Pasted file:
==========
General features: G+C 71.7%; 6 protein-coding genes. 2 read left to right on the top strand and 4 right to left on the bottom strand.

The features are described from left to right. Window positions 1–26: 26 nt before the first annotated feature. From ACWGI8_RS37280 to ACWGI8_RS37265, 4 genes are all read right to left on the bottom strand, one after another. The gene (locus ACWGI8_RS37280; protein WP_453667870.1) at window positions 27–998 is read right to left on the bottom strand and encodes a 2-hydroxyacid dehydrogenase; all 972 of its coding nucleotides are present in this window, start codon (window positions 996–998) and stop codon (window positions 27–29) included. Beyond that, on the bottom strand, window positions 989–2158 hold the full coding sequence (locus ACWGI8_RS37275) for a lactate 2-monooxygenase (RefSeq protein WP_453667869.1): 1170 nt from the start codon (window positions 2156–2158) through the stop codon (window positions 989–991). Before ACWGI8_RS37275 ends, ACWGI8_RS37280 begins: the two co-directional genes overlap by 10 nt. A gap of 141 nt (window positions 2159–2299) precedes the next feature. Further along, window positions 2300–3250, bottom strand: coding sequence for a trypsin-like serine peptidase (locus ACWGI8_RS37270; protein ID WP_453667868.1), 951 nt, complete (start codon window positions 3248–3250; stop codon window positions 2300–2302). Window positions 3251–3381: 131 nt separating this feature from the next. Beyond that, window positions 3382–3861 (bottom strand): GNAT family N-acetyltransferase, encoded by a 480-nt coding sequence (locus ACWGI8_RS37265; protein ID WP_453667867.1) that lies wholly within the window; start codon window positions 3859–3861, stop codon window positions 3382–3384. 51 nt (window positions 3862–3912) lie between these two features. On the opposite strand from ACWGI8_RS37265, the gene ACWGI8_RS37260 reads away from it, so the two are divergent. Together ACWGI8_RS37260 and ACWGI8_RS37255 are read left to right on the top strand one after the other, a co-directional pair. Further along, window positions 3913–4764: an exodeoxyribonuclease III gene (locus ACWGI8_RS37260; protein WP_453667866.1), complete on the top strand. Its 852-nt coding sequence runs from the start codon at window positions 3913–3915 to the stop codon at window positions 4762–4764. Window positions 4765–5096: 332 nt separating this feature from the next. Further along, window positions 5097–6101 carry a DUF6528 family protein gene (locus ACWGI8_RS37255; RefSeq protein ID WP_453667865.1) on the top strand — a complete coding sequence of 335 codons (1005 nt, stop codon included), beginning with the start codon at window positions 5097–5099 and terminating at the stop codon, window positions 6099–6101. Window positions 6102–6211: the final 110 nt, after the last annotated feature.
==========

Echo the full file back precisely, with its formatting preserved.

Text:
General features: G+C 71.7%; 6 protein-coding genes. 2 read left to right on the top strand and 4 right to left on the bottom strand.

The features are described from left to right. Window positions 1–26: 26 nt before the first annotated feature. From ACWGI8_RS37280 to ACWGI8_RS37265, 4 genes are all read right to left on the bottom strand, one after another. The gene (locus ACWGI8_RS37280; protein WP_453667870.1) at window positions 27–998 is read right to left on the bottom strand and encodes a 2-hydroxyacid dehydrogenase; all 972 of its coding nucleotides are present in this window, start codon (window positions 996–998) and stop codon (window positions 27–29) included. Beyond that, on the bottom strand, window positions 989–2158 hold the full coding sequence (locus ACWGI8_RS37275) for a lactate 2-monooxygenase (RefSeq protein WP_453667869.1): 1170 nt from the start codon (window positions 2156–2158) through the stop codon (window positions 989–991). Before ACWGI8_RS37275 ends, ACWGI8_RS37280 begins: the two co-directional genes overlap by 10 nt. A gap of 141 nt (window positions 2159–2299) precedes the next feature. Further along, window positions 2300–3250, bottom strand: coding sequence for a trypsin-like serine peptidase (locus ACWGI8_RS37270; protein ID WP_453667868.1), 951 nt, complete (start codon window positions 3248–3250; stop codon window positions 2300–2302). Window positions 3251–3381: 131 nt separating this feature from the next. Beyond that, window positions 3382–3861 (bottom strand): GNAT family N-acetyltransferase, encoded by a 480-nt coding sequence (locus ACWGI8_RS37265; protein ID WP_453667867.1) that lies wholly within the window; start codon window positions 3859–3861, stop codon window positions 3382–3384. 51 nt (window positions 3862–3912) lie between these two features. On the opposite strand from ACWGI8_RS37265, the gene ACWGI8_RS37260 reads away from it, so the two are divergent. Together ACWGI8_RS37260 and ACWGI8_RS37255 are read left to right on the top strand one after the other, a co-directional pair. Further along, window positions 3913–4764: an exodeoxyribonuclease III gene (locus ACWGI8_RS37260; protein WP_453667866.1), complete on the top strand. Its 852-nt coding sequence runs from the start codon at window positions 3913–3915 to the stop codon at window positions 4762–4764. Window positions 4765–5096: 332 nt separating this feature from the next. Further along, window positions 5097–6101 carry a DUF6528 family protein gene (locus ACWGI8_RS37255; RefSeq protein ID WP_453667865.1) on the top strand — a complete coding sequence of 335 codons (1005 nt, stop codon included), beginning with the start codon at window positions 5097–5099 and terminating at the stop codon, window positions 6099–6101. Window positions 6102–6211: the final 110 nt, after the last annotated feature.